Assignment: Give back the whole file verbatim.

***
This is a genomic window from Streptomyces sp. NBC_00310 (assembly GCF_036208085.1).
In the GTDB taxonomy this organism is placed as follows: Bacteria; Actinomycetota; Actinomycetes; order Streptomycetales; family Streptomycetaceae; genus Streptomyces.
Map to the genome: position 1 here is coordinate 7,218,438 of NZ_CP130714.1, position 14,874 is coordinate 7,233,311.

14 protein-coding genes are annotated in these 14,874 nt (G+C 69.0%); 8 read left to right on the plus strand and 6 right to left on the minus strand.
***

This is a genomic window from Streptomyces sp. NBC_00310 (assembly GCF_036208085.1).
In the GTDB taxonomy this organism is placed as follows: Bacteria; Actinomycetota; Actinomycetes; order Streptomycetales; family Streptomycetaceae; genus Streptomyces.
Map to the genome: position 1 here is coordinate 7,218,438 of NZ_CP130714.1, position 14,874 is coordinate 7,233,311.

14 protein-coding genes are annotated in these 14,874 nt (G+C 69.0%); 8 read left to right on the plus strand and 6 right to left on the minus strand.